China’s first female astronaut and two other crew members emerged smiling from a capsule that returned safely to earth on Friday from a 13-day mission to an orbiting module that is a prototype for a future space station.
The Shenzhou 9 parachuted to a landing on the grasslands of the country’s sprawling Inner Mongolia region at about 10 a.m. (0200 GMT). China declared the first manned mission to the Tiangong 1 module a major stride ahead for the country’s ambitious space program.
About an hour later, mission commander Jing Haipeng, 45, emerged from the capsule, followed by crew mates Liu Wang, 43, and 33-year-old Liu Yang, China’s first female astronaut.
The three, all experienced Air Force pilots, were lifted on to folding chairs and appeared in good health. They smiled, waved, chatted and saluted as state television ran live footage from the landing site.
“Tiangong 1, our home in space, was comfortable and pleasant. We’re very proud of our nation,” Liu Yang told national broadcaster CCTV.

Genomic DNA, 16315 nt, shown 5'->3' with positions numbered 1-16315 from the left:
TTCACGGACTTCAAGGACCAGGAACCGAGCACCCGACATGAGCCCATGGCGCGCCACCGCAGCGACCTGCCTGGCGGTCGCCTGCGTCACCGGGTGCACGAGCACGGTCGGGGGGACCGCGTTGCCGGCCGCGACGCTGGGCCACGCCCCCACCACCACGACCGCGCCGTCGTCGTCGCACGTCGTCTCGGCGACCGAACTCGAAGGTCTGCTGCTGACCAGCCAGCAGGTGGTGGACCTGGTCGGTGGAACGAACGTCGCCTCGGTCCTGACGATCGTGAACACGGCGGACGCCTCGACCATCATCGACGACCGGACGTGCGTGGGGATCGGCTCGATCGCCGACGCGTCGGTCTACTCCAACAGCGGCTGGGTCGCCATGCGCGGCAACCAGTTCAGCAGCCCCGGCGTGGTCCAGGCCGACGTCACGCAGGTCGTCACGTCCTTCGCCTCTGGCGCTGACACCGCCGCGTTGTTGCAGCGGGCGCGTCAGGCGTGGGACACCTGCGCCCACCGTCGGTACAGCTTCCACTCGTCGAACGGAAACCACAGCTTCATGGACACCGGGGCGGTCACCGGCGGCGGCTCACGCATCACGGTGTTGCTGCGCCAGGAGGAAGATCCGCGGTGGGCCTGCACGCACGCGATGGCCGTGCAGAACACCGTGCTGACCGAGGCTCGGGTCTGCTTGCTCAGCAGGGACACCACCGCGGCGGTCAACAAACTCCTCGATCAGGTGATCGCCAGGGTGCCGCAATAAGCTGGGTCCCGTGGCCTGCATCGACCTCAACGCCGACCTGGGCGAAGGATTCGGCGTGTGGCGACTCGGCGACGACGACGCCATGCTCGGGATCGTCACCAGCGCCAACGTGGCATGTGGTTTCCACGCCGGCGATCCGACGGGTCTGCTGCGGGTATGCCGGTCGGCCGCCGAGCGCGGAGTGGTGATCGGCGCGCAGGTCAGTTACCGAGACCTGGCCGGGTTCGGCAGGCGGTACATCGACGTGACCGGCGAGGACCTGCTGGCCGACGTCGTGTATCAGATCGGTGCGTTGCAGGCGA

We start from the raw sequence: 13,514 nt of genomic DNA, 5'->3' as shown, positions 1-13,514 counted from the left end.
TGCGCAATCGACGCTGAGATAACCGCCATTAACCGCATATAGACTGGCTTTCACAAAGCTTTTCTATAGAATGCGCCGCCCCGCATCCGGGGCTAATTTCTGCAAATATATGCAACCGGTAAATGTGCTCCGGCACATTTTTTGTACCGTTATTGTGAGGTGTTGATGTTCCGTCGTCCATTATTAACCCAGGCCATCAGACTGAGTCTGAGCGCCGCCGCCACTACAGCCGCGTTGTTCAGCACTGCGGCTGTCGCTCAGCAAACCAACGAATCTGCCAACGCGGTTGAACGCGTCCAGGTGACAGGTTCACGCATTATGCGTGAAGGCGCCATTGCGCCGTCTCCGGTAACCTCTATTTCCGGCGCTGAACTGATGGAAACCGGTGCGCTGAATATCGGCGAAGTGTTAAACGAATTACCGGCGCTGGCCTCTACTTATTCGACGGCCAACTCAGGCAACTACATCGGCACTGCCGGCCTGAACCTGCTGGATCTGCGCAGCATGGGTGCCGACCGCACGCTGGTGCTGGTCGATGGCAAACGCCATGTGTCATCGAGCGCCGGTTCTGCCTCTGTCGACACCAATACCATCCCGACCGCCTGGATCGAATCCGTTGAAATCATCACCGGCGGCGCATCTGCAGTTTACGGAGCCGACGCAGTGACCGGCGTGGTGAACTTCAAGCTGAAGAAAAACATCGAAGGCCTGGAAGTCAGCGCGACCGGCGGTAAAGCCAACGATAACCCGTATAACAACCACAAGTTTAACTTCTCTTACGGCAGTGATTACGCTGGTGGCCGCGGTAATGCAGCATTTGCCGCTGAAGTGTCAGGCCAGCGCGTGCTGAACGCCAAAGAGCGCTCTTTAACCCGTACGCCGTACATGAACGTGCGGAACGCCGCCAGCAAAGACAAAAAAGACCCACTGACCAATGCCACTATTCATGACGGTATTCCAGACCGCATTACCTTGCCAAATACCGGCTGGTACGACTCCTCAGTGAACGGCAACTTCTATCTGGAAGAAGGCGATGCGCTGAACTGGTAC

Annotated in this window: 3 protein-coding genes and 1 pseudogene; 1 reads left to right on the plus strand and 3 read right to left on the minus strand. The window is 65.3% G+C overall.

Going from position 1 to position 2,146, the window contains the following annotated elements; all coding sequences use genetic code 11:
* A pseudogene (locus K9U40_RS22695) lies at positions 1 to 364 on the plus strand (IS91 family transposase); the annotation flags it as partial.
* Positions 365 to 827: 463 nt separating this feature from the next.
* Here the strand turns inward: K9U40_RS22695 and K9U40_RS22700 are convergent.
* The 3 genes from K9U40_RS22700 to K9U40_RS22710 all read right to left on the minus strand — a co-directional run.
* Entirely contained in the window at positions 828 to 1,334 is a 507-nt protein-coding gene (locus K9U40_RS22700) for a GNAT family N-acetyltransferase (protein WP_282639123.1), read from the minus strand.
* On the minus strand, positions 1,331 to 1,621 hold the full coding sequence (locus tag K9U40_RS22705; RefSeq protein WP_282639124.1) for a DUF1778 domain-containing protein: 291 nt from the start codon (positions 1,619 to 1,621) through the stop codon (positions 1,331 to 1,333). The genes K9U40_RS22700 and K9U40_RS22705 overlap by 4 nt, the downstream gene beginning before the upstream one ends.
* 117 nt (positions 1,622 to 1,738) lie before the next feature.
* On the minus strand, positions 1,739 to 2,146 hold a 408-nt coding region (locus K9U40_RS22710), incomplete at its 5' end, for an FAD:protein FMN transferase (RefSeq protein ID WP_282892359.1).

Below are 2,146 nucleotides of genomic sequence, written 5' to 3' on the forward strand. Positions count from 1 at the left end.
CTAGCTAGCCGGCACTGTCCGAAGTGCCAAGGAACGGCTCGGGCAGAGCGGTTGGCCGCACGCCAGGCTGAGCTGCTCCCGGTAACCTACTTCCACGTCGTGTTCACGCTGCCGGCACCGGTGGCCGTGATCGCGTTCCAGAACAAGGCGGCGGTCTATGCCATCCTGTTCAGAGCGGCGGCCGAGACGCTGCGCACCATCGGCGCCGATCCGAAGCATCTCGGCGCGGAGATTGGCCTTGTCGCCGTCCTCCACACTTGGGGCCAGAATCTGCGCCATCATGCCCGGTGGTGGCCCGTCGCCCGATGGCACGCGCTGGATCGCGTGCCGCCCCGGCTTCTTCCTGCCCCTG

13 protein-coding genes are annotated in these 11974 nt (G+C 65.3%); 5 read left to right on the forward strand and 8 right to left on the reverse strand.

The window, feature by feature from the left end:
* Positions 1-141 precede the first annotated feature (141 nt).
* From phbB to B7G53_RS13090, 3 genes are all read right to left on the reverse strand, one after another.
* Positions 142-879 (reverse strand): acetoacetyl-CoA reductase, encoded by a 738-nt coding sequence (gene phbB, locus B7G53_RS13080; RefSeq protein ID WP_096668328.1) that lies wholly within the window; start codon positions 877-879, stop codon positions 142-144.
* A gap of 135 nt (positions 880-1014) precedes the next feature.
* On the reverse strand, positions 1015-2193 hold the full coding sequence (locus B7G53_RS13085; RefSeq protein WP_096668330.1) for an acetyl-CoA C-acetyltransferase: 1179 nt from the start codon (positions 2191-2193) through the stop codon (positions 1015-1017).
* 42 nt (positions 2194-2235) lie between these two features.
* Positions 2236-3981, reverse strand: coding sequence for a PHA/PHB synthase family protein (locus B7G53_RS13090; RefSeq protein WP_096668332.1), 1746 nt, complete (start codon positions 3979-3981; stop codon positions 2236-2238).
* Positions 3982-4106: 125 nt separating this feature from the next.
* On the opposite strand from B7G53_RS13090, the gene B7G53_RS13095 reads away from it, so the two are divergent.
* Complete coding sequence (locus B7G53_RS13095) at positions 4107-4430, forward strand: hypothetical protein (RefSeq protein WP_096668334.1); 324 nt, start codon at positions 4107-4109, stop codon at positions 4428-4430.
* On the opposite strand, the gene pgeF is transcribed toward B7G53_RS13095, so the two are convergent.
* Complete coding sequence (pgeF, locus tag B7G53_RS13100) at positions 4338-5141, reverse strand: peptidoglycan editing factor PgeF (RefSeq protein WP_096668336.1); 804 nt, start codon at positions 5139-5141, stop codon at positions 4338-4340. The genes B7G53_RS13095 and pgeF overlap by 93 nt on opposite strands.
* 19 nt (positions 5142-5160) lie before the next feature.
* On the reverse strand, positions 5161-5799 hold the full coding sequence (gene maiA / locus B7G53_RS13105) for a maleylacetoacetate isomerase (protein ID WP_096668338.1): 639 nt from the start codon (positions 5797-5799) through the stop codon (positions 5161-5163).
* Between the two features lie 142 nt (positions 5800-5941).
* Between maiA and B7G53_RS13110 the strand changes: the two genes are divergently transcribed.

Space program commander, Gen. Chang Wanchuan, declared the astronauts in good health and declared the mission “completely successful.”
The mission had included both remote control and piloted dockings with the module and extensive medical monitoring of the astronauts as part of preparations for manning a permanent space station.
Launched on June 16 from the Jiuquan centre on the edge of the Gobi desert in northern China, Shenzhou 9 is the latest success for China’s manned space program that launched its first astronaut, Yang Liwei, into space in 2003, making China just the third nation after Russia and the U.S. to achieve that feat. China would also be the third country after the United States and Russia to send independently maintained space stations into orbit.